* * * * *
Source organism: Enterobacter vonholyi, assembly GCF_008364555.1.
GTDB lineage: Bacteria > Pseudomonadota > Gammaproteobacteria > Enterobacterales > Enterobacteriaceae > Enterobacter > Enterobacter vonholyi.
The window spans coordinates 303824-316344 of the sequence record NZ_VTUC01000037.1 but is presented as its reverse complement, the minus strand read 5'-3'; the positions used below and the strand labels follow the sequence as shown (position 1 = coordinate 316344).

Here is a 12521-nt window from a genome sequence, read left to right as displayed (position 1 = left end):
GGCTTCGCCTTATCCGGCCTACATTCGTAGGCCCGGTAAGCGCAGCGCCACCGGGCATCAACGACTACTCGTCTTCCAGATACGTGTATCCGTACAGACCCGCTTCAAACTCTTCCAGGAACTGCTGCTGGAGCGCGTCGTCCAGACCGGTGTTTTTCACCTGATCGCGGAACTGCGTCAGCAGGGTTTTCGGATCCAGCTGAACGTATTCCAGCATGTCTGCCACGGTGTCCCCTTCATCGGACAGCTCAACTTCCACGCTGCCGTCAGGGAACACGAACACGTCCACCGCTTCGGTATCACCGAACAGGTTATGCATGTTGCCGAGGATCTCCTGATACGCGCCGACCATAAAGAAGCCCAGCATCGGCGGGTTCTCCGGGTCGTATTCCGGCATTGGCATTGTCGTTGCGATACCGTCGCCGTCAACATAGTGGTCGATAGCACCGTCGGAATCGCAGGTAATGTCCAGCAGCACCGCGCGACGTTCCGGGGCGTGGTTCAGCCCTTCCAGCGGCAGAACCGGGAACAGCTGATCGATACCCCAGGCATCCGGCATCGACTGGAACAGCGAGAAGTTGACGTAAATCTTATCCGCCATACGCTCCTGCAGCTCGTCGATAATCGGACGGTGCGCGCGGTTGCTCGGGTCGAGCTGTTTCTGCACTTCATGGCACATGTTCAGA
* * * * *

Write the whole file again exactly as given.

Source organism: Enterobacter vonholyi, assembly GCF_008364555.1.
GTDB lineage: Bacteria > Pseudomonadota > Gammaproteobacteria > Enterobacterales > Enterobacteriaceae > Enterobacter > Enterobacter vonholyi.
The window spans coordinates 303824-316344 of the sequence record NZ_VTUC01000037.1 but is presented as its reverse complement, the minus strand read 5'-3'; the positions used below and the strand labels follow the sequence as shown (position 1 = coordinate 316344).

Here is a 12521-nt window from a genome sequence, read left to right as displayed (position 1 = left end):
GGCTTCGCCTTATCCGGCCTACATTCGTAGGCCCGGTAAGCGCAGCGCCACCGGGCATCAACGACTACTCGTCTTCCAGATACGTGTATCCGTACAGACCCGCTTCAAACTCTTCCAGGAACTGCTGCTGGAGCGCGTCGTCCAGACCGGTGTTTTTCACCTGATCGCGGAACTGCGTCAGCAGGGTTTTCGGATCCAGCTGAACGTATTCCAGCATGTCTGCCACGGTGTCCCCTTCATCGGACAGCTCAACTTCCACGCTGCCGTCAGGGAACACGAACACGTCCACCGCTTCGGTATCACCGAACAGGTTATGCATGTTGCCGAGGATCTCCTGATACGCGCCGACCATAAAGAAGCCCAGCATCGGCGGGTTCTCCGGGTCGTATTCCGGCATTGGCATTGTCGTTGCGATACCGTCGCCGTCAACATAGTGGTCGATAGCACCGTCGGAATCGCAGGTAATGTCCAGCAGCACCGCGCGACGTTCCGGGGCGTGGTTCAGCCCTTCCAGCGGCAGAACCGGGAACAGCTGATCGATACCCCAGGCATCCGGCATCGACTGGAACAGCGAGAAGTTGACGTAAATCTTATCCGCCATACGCTCCTGCAGCTCGTCGATAATCGGACGGTGCGCGCGGTTGCTCGGGTCGAGCTGTTTCTGCACTTCATGGCACATGTTCAGA